Most Unequal States Either Don’t Have a Personal Income Tax or Have One in Need of Improvement
Data released late last week by the Internal Revenue Service (IRS) indicate that 10 states have greater concentrations of reported income among their very wealthiest residents than the country as a whole. Unfortunately, the tax systems in those ten states generally ignore that very important reality. Of those ten states:
– four lack a broad-based personal income tax;
– three either impose a single, flat rate personal income tax or have a rate structure that all but functions in that manner; and
– three use a graduated rate structure, but two have cut income taxes for their most affluent residents substantially over the past two decades and are now struggling to close multi-billion dollar budget gaps.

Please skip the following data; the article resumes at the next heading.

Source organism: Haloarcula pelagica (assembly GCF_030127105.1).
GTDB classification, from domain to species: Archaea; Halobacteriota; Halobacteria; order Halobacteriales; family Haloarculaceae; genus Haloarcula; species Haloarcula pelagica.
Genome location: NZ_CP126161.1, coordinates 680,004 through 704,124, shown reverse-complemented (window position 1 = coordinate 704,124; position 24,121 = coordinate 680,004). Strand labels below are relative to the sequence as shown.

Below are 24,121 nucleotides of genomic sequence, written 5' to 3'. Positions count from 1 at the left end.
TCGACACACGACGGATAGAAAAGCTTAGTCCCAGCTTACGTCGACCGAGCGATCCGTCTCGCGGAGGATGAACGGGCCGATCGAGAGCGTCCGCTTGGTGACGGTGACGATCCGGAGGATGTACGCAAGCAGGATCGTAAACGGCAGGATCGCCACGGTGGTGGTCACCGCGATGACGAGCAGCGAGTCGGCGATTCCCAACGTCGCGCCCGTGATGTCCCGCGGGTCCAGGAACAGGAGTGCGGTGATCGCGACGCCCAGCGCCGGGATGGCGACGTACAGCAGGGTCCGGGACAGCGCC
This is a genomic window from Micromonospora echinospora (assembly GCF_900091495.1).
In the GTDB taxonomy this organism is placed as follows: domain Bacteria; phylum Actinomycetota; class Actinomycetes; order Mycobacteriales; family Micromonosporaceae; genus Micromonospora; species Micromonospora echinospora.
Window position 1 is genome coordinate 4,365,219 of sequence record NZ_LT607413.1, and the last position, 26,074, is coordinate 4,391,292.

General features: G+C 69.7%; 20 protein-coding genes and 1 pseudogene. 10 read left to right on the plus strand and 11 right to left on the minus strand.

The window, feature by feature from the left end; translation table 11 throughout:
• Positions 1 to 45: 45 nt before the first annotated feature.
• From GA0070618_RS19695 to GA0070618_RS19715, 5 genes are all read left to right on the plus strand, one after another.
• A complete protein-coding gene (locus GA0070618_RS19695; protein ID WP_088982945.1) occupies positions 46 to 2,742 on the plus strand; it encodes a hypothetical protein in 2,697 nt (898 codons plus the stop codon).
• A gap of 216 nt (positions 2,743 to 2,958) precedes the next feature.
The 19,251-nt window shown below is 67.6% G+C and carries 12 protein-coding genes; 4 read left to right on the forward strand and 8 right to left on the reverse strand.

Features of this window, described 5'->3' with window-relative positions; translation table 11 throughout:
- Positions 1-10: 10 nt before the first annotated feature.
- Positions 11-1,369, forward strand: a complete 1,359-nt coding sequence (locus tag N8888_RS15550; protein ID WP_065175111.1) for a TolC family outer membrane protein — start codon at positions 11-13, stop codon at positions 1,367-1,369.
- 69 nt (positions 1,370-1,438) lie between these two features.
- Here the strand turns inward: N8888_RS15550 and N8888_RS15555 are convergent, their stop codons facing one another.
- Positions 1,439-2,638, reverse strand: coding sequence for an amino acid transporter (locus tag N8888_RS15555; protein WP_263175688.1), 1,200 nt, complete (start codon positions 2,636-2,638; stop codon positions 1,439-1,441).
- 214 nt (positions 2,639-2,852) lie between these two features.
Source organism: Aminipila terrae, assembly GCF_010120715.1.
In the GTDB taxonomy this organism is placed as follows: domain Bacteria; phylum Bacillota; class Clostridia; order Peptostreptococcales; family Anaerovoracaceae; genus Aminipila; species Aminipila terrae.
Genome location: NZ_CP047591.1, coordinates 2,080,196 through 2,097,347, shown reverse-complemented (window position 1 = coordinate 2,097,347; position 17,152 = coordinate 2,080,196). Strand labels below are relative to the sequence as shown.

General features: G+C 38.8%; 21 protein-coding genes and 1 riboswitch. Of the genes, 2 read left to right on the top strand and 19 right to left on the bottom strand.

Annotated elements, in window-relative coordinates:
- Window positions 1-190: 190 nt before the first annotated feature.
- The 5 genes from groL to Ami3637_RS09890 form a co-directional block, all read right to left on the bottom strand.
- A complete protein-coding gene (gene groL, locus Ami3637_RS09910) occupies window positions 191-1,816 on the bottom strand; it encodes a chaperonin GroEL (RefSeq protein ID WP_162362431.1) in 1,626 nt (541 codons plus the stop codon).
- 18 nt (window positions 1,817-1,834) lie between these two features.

The failure to use sufficiently progressive personal income taxes — or to levy any personal income tax at all — results in an overall tax system that is unsustainable, inadequate, and unfair over the long-run. Indeed, of these ten states, over half face severe or chronic budget shortfalls. Reforms to improve the personal income tax — or simply to institute one — should be on the agenda in each of these states.